A guilty look settled across Charlie’s face. He cleared his throat noisily and brushed his hands down his chest. “Well, uh, no. Whenever Renee started talking about the wedding …” His voice faded out.


Billy laughed at him again. “I know exactly what you mean. When I got married, the women chased me off and told me to stay the hell out of their way.”


Charlie nodded absently and then frowned. “But your wedding lasted two days.”


Billy outright guffawed at the scandalized look on Charlie’s face and slapped him on the back. “The wedding didn’t last two days, the party did!”


“Well, whatever.” A faint smile finally appeared on Charlie’s face. “I guess it’s a big deal when the guy who’s going to be chief gets hitched.” He shrugged. “But, hey! I can’t help being nervous, but how come you aren’t? Isn’t Sarah due to give birth about any minute now? And twins?”


“I’m right here, Charlie.” Sarah, looking more radiant than anyone had a right to, waved at him from the front row. “Even with twins, I’m not due for another week or two. I promise not to give birth during your ceremony.”


Blushing beet red, Charlie didn’t know whether to laugh at Sarah’s joke, or cry because it never entered his mind he’d have to worry about her suddenly going into labor.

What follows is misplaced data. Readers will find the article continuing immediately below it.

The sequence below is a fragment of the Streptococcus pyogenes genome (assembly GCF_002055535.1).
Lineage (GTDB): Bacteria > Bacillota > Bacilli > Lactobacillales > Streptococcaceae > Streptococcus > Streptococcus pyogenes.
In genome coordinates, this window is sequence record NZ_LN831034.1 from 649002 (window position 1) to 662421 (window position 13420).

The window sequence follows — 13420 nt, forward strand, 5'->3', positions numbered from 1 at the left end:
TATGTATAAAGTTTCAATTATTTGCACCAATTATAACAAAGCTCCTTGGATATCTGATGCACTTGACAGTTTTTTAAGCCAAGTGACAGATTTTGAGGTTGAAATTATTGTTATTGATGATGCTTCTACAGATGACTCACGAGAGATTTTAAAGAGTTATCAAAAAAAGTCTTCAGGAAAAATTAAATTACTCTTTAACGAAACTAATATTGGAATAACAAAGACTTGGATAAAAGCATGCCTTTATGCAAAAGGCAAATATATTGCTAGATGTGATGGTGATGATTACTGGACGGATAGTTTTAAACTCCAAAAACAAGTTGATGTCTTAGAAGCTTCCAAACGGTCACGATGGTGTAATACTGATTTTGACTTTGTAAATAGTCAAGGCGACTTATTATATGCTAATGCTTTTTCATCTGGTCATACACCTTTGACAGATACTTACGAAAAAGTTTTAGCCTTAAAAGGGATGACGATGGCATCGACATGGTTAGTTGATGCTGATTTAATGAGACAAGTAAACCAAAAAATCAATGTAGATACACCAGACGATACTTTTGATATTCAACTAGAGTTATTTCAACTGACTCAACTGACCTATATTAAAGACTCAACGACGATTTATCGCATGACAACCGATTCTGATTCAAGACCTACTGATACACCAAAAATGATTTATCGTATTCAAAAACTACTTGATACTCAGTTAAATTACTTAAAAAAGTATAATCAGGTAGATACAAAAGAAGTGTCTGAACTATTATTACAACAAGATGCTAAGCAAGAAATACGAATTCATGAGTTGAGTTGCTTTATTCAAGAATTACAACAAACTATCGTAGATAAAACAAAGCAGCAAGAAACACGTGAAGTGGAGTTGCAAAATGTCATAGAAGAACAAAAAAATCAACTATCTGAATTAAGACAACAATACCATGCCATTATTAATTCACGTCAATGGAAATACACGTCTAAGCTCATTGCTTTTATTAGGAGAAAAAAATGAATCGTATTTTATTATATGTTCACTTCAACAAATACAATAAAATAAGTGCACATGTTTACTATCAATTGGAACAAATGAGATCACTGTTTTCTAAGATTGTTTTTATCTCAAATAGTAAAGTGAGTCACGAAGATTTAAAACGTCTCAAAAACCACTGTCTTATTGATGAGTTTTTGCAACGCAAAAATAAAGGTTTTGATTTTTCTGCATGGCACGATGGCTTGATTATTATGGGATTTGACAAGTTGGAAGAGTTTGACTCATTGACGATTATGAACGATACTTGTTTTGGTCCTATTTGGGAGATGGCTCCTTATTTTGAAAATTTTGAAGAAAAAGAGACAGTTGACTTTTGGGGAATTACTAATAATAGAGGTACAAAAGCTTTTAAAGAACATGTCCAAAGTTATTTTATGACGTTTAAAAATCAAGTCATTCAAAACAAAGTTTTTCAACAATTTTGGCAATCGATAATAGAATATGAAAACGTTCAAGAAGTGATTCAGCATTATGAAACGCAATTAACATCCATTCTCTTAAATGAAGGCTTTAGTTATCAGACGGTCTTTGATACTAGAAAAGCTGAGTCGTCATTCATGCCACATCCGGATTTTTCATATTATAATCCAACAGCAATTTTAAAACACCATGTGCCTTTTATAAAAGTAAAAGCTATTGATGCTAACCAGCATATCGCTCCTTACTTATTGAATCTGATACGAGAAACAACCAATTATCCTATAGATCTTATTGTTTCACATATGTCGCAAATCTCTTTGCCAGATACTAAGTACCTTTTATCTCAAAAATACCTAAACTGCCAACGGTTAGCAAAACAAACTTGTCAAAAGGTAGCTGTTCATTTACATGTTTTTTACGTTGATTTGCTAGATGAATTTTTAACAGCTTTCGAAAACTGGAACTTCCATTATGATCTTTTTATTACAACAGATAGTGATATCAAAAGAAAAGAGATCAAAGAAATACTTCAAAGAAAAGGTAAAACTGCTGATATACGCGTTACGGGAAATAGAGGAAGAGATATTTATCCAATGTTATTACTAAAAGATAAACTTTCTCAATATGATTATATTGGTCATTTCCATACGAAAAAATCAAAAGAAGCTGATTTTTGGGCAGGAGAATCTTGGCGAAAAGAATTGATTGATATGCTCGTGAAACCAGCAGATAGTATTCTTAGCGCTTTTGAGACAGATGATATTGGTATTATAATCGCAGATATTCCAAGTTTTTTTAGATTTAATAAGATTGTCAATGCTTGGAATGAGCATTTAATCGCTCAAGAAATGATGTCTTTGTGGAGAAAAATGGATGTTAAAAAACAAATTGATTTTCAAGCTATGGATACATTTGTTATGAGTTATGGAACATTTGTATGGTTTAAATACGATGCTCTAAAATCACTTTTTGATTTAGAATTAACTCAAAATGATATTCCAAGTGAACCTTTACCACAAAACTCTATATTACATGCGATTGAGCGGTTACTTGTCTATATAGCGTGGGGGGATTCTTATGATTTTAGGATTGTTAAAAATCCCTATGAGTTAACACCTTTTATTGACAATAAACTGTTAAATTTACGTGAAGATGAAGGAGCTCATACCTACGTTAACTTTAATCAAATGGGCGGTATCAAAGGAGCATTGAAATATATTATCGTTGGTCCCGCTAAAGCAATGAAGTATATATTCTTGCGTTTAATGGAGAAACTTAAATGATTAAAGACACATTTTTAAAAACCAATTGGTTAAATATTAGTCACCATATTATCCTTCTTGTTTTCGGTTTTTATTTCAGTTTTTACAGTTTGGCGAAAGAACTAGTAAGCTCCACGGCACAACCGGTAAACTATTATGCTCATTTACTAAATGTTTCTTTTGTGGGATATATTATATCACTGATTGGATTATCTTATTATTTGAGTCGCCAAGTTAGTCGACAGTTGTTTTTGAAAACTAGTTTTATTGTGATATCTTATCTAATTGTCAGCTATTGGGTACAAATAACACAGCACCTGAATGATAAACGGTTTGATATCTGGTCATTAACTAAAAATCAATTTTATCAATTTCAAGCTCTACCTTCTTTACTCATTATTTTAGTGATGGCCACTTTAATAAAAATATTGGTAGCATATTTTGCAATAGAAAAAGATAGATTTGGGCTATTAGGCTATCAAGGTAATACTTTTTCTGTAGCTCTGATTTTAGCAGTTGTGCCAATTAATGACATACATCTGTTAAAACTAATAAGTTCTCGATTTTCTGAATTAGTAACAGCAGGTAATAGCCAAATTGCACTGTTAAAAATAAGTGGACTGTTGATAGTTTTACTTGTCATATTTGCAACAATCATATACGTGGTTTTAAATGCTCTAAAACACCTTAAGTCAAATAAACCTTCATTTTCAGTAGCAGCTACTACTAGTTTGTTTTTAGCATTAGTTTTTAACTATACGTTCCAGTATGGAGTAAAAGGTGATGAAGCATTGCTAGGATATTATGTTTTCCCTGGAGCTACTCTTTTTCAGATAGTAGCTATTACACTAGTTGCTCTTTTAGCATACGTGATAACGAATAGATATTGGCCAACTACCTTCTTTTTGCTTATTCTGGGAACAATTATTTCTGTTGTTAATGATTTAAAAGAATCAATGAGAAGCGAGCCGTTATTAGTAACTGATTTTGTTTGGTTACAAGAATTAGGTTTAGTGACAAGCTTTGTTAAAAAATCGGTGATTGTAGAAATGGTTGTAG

“Where’s Harry?” he asked, winding himself up again. He noticed the chairs were filling up—his parents were sitting right behind him, and he hadn’t even seen them sit down. “People are coming in, my folks are here—”


“Take it easy, Charlie,” Harry called as he jogged down the short aisle and took his place beside the quaking bridegroom. “The best best man has arrived. If Renee gets a look at you sweating and wiggling like that, she might boot you right into the ocean. Billy and I would stand up for her, but our wives might not like it.” Harry gave Charlie a rather exaggerated wink and poked him in the ribs with his elbow.


What is that on your head, man?” Charlie exclaimed, staring at the pork pie hat decorated with glittering metal and fluffy feather fishing lures on his friend’s head.


“Nothing but the best for your wedding, Charlie. It’s my favorite one—you know that,” Harry explained.


“Well, that’s not … I don’t … Renee won’t—” Charlie spluttered.


“Charles Swan.”


A rumbling, throaty voice sounded from behind Charlie, causing him to whip around to face the man at the altar and stand at rigid attention. It didn’t matter how old he got. He would always feel like a little kid whenever Billy’s father spoke to him.